The cost of the magazine has also changed over time and now costs £3.30. For that price, you rarely get anything free unlike most other popular magazines. I think I've seen one free diary once which was to celebrate the new year. Magazines come out on a monthly basis on the first Wednesday of each month. It's a descent sized A4 magazine with just under 200 pages usually and tends to have fewer advertisements than magazines like Elle. Unfortunately as time has gone on the number of ads has increased, along with misc articles like recipes and fashion updates which I think spoils the magazine.
In addition to the special articles that are listed on the cover (usually around 6), are the regular features such as: Your Letters, Your Questions, What Makes You Tick? (Q&A session with a celebrity). There's a dossier each month which spans a few pages on a chosen subject; this month it's concentrated on friendships. Many other articles help to plump up the magazine so it is packed with plenty to read and keep you busy.
If you're sick and tired of reading about the latest fat/skinny celeb, the latest fashion trend,the latest diets and are fed up of flicking through glossy pages of edited beautiful skinny models, then this is a breath of fresh air. Like I've said though, it does have it faults which have crept in sadly over time. If you want to check out what's in the magazine in a bit more detail it has a good informative website : www.psychologies.co.uk. I believe it's currently on special offer for £2 (possibly £2.30, I can't quite remember sorry). I'd recommend this magazine, or at least a flick through it to see if you might be interested as there can be some very interesting & thought-provoking articles.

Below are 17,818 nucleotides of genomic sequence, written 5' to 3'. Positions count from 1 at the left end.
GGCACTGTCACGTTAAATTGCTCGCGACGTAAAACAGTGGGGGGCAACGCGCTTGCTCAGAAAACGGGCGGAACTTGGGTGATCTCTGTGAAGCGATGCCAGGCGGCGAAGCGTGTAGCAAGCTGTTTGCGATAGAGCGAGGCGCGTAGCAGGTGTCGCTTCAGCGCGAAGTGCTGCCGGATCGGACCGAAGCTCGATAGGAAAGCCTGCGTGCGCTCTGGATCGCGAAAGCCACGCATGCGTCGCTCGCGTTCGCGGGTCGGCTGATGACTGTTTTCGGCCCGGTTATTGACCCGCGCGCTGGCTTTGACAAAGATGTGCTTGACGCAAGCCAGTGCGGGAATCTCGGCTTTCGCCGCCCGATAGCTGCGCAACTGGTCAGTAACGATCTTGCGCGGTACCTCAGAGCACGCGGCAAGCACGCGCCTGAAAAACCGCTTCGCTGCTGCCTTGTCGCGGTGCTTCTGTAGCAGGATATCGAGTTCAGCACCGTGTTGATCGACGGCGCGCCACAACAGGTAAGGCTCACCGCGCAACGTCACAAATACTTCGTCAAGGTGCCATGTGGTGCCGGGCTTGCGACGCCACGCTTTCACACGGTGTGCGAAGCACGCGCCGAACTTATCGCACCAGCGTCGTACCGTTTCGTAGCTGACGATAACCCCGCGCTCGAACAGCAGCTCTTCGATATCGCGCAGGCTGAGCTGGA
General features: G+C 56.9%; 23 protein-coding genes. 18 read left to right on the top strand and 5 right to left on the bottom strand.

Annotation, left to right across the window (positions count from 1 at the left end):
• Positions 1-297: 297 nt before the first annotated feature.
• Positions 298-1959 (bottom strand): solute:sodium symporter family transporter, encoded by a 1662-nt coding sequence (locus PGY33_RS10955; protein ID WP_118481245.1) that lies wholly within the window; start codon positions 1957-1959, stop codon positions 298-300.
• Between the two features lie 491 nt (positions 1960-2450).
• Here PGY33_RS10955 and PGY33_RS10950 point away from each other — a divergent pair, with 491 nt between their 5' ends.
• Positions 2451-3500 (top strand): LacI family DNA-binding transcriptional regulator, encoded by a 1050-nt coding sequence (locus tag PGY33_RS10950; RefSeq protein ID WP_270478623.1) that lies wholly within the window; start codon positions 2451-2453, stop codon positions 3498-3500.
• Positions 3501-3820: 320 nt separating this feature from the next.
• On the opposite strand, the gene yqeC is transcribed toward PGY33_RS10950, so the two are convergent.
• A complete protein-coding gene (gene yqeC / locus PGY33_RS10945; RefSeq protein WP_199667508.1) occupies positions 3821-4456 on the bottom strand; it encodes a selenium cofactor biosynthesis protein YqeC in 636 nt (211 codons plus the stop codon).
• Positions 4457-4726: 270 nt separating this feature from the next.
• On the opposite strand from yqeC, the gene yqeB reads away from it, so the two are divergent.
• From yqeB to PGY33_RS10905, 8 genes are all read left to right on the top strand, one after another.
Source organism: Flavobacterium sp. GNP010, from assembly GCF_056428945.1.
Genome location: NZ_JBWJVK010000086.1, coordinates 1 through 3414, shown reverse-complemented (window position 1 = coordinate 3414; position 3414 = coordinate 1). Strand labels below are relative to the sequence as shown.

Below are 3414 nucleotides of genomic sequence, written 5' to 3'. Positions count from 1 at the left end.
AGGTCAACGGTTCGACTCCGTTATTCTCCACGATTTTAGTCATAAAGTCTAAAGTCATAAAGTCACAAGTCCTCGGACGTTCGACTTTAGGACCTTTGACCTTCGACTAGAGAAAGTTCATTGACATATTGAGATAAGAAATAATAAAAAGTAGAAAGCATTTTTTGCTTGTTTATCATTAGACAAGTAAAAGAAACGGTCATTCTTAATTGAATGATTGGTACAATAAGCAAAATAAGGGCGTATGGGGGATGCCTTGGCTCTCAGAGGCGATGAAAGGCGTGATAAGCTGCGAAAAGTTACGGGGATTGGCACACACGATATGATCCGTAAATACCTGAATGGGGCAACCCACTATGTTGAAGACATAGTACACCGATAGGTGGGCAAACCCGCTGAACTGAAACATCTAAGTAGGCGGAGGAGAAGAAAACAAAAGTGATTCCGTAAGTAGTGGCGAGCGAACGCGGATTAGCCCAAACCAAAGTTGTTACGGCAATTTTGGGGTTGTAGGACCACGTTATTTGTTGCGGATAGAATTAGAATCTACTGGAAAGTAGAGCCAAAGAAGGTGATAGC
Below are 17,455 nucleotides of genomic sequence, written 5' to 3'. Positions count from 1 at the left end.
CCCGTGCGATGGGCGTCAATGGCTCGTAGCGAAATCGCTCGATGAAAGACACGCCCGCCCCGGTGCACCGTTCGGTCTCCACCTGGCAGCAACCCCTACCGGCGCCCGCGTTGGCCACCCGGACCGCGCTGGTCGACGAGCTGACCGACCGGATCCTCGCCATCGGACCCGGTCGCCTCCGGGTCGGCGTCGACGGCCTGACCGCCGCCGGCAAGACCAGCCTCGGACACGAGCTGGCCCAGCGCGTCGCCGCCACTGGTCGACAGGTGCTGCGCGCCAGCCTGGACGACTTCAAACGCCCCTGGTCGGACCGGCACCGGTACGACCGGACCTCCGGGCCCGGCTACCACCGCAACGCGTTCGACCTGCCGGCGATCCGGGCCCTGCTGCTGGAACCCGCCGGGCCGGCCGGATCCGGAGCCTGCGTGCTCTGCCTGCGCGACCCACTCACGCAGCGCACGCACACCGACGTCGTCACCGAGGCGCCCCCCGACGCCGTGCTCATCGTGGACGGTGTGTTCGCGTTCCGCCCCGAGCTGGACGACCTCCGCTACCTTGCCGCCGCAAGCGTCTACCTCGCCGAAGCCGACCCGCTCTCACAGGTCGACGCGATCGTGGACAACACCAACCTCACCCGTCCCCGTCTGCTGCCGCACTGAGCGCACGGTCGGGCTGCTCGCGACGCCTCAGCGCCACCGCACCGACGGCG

I buy Psychologies from time to time, mainly out of curiosity but also as I get fed up with all the celebrities in magazines and just want to read something real. Its current price is £3.30 and its sold at all major news agents and some of the smaller ones. It comes in the A4 paged size and the smaller handbag size of A5 for the same price. There are roughly 175 to 200 pages, and roughly about 20% are adverts.
I bought their first issue, some years ago and was pleased I did at the time. It gave many bite of pop psychology- you know, the mini articles about girls over achieving against boys in certain subjects, nothing really new, but just references and tests that confirm the obvious. (I was young then and things like that interested me).
In the magazine there are the regular spreads.
There is normally and always has been an article on a more hidden celebrity or one that is no longer in such a huge part of the lime light, like Jodie Foster or Caprice or Bree from Desperate House wives or Gillian Anderson (this was a year or so ago before the new X-files movie came out). These are fair, can be interesting if you like the person they interview but its never what I would describe as a roots and all tale, it only says good things, its like an airbrushed picture. You may know more about the subjectee but it doesn't really feel, well...real!
There are some articles by psychologists and writers which are the bits I find most interesting, they seem more like writers describing things as they have experienced them, not as bought from a book, edited and swapped around words on, I like these too as they are only a page long (minus picture) so for my small attention span it works well. Some of the contributes are psychotherapists like Benjamin Fry (the guy of the BBC who does programmes that try to get you to stop spending and look and the reasons why you spend like emotional crutches) and Pamela Connelly (Who did the Channel 4 programmes called Shrink Rap which interviewed celebrities and probed them and brought up interesting stuff like Chris Langham, Rushdie and Sharon Osborne).